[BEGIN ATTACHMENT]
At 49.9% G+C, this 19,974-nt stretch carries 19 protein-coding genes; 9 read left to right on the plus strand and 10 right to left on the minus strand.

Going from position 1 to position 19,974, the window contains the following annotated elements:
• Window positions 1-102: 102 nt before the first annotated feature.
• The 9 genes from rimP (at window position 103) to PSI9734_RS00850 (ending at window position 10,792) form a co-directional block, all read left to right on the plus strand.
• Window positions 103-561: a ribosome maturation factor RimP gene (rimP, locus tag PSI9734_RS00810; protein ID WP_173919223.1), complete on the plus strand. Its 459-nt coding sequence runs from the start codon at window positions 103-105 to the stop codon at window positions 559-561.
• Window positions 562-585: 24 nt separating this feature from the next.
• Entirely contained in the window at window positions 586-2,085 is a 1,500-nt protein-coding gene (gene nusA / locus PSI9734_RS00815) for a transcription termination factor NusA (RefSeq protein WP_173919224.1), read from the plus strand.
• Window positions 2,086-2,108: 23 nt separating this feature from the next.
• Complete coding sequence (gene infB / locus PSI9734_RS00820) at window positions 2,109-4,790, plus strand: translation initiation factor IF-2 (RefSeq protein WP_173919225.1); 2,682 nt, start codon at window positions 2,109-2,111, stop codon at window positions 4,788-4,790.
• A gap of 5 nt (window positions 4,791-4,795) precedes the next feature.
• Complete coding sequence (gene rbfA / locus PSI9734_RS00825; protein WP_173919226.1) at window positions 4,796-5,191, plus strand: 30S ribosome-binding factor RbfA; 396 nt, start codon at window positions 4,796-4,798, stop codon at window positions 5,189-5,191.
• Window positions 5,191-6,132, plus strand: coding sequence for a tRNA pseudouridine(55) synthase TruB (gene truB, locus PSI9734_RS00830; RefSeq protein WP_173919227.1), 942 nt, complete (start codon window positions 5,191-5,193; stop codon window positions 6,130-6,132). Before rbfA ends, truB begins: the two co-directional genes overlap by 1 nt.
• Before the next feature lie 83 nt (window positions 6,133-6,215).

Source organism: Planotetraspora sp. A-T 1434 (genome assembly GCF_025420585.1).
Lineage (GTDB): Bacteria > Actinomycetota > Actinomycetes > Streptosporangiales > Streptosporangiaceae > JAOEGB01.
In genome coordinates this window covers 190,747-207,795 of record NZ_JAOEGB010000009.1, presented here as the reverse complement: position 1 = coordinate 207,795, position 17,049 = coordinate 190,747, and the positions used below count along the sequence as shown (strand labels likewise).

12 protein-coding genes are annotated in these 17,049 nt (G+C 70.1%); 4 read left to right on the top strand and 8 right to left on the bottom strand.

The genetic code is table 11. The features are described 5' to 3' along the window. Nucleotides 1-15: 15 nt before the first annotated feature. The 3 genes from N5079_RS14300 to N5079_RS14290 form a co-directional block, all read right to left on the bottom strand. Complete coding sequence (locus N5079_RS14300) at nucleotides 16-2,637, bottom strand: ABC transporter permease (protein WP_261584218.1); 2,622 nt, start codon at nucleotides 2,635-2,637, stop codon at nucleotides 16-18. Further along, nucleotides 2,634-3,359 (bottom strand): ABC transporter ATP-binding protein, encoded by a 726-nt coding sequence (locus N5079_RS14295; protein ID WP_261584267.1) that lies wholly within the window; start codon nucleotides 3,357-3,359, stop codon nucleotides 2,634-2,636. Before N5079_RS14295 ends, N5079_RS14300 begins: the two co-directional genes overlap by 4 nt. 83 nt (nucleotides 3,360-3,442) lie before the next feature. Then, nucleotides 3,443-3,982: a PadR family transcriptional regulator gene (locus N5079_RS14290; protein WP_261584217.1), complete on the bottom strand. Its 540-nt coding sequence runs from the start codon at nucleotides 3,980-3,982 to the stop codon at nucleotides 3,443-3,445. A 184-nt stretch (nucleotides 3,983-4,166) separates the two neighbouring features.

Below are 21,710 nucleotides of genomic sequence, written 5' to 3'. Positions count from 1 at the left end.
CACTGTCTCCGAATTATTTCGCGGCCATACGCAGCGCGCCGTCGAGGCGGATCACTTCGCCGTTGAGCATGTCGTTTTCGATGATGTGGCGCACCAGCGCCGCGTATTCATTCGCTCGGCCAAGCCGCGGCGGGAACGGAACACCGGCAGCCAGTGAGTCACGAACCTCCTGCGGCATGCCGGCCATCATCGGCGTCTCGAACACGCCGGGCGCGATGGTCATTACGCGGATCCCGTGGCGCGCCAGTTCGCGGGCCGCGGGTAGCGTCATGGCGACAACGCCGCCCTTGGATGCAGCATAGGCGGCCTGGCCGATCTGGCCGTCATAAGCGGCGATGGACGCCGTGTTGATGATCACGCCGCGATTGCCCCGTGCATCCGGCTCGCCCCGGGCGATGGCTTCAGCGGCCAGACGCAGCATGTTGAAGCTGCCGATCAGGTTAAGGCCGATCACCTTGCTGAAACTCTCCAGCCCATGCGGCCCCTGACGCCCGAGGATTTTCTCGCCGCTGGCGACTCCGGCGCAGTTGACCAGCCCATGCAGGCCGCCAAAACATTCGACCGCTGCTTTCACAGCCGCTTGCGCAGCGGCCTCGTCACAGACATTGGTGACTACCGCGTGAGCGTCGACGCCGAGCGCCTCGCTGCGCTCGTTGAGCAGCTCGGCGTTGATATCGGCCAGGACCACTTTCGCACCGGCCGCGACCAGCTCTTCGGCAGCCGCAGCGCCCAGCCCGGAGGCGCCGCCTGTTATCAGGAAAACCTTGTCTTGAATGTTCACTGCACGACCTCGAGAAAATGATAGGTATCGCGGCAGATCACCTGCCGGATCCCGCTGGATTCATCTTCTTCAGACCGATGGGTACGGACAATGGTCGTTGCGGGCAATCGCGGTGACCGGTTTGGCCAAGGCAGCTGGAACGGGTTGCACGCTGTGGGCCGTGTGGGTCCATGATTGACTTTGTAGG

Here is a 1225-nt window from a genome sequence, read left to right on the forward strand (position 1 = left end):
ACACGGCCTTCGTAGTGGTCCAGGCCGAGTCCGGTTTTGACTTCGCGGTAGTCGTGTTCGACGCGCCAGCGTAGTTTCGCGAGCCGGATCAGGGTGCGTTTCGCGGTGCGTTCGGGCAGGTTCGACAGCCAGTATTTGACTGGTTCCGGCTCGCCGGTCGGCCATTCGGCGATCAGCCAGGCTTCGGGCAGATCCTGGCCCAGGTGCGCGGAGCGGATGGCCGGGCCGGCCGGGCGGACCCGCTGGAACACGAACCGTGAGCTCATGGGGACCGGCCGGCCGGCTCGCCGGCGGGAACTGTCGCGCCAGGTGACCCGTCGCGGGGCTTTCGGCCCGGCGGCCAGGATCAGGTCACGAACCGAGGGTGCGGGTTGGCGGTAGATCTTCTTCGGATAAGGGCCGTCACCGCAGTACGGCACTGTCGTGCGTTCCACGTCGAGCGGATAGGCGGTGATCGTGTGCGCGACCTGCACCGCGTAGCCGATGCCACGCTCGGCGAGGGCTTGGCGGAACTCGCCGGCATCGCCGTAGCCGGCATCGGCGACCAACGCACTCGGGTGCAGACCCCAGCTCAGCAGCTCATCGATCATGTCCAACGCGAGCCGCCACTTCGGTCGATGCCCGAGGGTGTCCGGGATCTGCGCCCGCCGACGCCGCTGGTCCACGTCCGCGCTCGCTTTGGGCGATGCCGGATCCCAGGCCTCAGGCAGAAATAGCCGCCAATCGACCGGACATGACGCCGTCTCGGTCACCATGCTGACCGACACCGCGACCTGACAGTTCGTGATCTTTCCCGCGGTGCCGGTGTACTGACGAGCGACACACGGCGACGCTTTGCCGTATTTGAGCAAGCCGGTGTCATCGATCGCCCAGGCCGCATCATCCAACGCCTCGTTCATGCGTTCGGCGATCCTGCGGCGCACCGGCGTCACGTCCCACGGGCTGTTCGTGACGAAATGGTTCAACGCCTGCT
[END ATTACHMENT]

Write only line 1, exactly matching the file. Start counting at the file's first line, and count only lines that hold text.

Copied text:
At 49.9% G+C, this 19,974-nt stretch carries 19 protein-coding genes; 9 read left to right on the plus strand and 10 right to left on the minus strand.